\kənvˈɛnʃən], \kənvˈɛnʃən], \k_ə_n_v_ˈɛ_n_ʃ_ə_n]\
Definitions of CONVENTION, CONSTITUTIONAL
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In almost all the States, the new Constitutions framed at the beginning of the Revolutionary period were made by the Revolutionary Conventions which were managing all the affairs of the State, in the absence of any constitutional government. But soon the feeling grew that Constitutions should be made by conventions which the people chose especially for that purpose. The Massachusetts Constitution of 17S0 was so made and was submitted to the people afterward. Since then this has been the regular practice, both in the case of old States making new Constitutions, and in that of new States formed out of territories and old States; and also, in that of reconstructed Southern States. For the convention which framed the Constitution of the United States, see Convention of 1787. A convention held at Montgomery, Ala., identical with the Confederate provisional Congress, framed the Constitution of the Confederate States, March, 1861.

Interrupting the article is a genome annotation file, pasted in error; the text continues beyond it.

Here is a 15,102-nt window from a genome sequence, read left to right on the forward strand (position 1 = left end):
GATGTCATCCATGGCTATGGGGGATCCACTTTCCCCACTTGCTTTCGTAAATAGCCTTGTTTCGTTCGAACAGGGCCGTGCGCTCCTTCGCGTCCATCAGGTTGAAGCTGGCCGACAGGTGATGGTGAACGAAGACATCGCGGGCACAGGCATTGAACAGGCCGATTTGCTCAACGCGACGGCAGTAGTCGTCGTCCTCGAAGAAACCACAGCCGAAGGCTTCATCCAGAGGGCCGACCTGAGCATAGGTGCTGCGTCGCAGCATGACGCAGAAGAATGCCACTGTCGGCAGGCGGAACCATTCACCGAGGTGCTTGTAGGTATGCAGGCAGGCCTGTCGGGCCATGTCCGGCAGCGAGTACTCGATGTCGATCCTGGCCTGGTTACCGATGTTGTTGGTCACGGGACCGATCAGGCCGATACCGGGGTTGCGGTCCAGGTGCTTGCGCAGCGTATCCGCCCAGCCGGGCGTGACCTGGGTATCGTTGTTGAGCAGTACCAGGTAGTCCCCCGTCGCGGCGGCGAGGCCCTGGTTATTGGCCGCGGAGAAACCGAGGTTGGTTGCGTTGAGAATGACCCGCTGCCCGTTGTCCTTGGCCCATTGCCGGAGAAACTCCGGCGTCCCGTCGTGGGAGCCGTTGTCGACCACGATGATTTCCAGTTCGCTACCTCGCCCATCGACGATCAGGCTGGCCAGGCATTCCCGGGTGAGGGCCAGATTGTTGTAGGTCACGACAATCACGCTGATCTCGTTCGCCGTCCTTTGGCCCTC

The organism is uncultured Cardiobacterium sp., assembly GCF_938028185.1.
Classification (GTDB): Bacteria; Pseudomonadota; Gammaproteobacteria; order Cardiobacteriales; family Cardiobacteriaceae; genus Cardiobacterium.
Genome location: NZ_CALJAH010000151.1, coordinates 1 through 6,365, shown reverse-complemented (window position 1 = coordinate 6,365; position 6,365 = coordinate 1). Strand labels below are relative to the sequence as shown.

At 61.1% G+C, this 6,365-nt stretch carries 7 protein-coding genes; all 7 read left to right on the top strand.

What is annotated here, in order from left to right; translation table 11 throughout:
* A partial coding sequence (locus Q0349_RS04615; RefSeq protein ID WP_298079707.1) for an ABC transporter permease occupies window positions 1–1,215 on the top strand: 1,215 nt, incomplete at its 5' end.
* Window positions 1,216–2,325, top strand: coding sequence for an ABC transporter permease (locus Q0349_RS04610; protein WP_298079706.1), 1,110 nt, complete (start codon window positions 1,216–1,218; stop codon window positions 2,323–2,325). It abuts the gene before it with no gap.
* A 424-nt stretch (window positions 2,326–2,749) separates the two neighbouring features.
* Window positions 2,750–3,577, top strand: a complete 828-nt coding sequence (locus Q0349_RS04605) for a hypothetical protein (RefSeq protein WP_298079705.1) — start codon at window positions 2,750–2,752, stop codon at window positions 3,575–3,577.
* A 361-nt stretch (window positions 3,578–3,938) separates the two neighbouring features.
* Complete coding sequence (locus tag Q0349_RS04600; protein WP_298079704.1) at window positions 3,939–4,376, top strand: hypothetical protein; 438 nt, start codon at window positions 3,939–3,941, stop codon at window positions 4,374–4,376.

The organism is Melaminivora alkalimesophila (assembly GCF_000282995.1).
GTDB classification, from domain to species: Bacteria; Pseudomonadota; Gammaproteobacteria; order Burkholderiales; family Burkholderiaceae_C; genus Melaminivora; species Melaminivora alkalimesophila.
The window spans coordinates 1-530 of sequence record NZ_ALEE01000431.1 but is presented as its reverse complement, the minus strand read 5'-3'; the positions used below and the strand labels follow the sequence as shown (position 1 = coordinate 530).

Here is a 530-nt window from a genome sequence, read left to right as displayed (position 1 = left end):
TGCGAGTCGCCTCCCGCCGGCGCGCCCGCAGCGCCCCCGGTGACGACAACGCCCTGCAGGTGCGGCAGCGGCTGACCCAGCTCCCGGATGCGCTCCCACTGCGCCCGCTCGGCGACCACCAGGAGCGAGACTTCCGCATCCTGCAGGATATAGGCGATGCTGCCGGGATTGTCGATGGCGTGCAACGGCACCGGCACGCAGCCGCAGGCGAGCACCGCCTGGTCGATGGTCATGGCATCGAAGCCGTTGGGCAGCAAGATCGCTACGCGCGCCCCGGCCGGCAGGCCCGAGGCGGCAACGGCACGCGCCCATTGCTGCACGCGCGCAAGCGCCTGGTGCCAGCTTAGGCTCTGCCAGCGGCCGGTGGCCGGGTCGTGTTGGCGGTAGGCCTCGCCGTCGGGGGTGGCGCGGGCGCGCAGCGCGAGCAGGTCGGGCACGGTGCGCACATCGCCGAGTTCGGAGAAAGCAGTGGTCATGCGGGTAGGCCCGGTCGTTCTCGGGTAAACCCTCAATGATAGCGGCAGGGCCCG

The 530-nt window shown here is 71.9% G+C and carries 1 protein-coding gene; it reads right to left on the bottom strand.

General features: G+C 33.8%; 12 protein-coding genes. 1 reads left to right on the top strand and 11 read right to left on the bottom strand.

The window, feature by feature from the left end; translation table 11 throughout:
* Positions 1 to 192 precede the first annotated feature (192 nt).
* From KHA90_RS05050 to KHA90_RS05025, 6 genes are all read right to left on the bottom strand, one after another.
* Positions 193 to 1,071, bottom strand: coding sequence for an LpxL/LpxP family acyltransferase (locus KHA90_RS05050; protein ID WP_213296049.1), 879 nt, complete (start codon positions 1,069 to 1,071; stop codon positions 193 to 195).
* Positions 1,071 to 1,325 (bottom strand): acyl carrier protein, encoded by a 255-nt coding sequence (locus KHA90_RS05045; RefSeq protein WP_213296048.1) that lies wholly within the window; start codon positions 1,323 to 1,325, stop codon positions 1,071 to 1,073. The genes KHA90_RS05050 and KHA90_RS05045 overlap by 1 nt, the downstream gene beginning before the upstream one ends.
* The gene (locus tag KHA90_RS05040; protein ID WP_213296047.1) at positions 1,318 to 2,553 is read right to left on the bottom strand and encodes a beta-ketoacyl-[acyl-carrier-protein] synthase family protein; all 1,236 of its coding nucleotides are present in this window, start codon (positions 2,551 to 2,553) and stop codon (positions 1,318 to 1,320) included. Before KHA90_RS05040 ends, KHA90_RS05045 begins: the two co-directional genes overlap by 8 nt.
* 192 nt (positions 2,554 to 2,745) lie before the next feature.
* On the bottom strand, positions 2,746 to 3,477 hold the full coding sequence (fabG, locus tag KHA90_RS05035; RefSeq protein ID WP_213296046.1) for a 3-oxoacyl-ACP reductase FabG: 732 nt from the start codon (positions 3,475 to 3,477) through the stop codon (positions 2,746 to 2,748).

By John Franklin Jameson